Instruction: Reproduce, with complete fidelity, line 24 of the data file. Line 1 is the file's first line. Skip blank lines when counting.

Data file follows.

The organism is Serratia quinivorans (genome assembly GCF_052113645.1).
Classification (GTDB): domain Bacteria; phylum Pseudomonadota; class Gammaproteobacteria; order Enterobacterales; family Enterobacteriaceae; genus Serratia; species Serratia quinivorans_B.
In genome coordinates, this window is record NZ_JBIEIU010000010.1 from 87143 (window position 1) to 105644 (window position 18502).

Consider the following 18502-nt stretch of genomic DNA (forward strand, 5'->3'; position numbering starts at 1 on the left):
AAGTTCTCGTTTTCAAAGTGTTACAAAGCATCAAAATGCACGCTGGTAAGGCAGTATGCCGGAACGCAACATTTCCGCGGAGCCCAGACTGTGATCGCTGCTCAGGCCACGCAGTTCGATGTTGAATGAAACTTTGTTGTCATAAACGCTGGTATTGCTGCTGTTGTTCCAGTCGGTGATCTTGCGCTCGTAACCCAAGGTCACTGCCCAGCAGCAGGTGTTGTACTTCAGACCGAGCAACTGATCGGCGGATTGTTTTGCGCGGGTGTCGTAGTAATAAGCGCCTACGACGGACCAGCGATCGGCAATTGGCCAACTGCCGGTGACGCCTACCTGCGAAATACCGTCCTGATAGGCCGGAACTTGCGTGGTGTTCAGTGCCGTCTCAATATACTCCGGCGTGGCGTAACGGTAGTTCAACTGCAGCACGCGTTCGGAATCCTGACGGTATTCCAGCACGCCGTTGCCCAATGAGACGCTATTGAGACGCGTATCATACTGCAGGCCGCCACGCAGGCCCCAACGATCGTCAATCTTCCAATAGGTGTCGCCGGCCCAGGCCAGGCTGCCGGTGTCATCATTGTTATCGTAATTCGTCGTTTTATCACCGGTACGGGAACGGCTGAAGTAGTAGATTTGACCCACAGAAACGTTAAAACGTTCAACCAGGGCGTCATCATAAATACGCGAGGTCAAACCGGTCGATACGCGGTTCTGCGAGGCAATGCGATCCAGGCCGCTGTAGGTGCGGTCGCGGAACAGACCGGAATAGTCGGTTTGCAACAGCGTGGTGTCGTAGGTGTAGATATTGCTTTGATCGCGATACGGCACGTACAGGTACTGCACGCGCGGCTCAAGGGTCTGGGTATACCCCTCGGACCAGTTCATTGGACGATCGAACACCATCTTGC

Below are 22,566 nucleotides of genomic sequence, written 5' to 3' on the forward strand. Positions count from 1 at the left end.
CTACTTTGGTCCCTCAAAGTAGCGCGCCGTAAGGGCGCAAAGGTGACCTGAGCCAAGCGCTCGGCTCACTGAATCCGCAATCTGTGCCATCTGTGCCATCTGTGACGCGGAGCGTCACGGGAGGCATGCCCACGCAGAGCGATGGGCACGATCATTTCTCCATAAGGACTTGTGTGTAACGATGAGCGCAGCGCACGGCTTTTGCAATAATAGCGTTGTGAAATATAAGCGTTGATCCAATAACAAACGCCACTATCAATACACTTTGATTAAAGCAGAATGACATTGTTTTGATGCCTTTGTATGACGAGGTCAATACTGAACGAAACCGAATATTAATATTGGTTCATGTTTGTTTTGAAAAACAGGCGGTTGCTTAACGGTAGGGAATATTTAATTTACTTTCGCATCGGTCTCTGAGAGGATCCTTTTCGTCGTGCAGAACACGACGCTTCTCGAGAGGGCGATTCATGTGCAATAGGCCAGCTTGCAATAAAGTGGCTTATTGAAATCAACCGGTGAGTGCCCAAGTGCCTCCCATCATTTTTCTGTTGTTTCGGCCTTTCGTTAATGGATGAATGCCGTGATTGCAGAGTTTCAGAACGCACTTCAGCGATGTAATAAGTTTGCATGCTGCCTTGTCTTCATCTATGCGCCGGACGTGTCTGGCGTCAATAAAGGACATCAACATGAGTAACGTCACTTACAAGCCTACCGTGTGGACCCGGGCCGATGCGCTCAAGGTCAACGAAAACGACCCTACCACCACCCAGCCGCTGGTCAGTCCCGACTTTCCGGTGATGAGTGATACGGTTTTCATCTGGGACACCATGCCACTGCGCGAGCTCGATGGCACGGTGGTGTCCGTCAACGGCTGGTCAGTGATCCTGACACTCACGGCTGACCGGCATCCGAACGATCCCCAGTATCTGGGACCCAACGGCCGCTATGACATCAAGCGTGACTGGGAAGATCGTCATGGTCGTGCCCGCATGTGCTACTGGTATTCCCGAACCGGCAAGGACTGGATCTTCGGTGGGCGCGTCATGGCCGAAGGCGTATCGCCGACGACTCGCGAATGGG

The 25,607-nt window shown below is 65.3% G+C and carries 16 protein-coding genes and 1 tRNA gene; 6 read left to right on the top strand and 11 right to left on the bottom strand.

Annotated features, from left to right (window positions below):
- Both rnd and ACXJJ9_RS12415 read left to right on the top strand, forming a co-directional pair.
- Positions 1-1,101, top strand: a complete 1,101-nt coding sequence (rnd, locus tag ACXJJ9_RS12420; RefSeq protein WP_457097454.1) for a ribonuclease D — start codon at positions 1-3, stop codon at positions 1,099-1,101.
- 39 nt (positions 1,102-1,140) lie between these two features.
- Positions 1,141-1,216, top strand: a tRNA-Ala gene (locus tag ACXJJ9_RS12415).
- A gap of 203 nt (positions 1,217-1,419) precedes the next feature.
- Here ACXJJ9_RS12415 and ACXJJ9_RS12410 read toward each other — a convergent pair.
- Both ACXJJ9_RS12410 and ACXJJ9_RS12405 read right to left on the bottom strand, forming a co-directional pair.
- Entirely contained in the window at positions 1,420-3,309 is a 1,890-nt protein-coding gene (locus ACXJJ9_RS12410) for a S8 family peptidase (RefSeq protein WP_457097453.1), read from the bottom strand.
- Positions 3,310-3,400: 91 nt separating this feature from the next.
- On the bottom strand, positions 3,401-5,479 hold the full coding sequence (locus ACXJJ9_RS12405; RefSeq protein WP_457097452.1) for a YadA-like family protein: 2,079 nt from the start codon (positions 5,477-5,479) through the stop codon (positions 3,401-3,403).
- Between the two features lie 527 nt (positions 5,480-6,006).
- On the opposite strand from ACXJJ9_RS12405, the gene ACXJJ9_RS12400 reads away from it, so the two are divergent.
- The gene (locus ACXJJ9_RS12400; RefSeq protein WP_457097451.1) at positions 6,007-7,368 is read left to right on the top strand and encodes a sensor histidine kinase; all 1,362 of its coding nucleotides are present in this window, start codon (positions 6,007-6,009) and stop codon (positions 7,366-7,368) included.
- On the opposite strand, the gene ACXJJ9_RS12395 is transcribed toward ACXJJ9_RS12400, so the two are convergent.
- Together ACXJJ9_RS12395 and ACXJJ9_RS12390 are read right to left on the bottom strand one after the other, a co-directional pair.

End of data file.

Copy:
- Together ACXJJ9_RS12395 and ACXJJ9_RS12390 are read right to left on the bottom strand one after the other, a co-directional pair.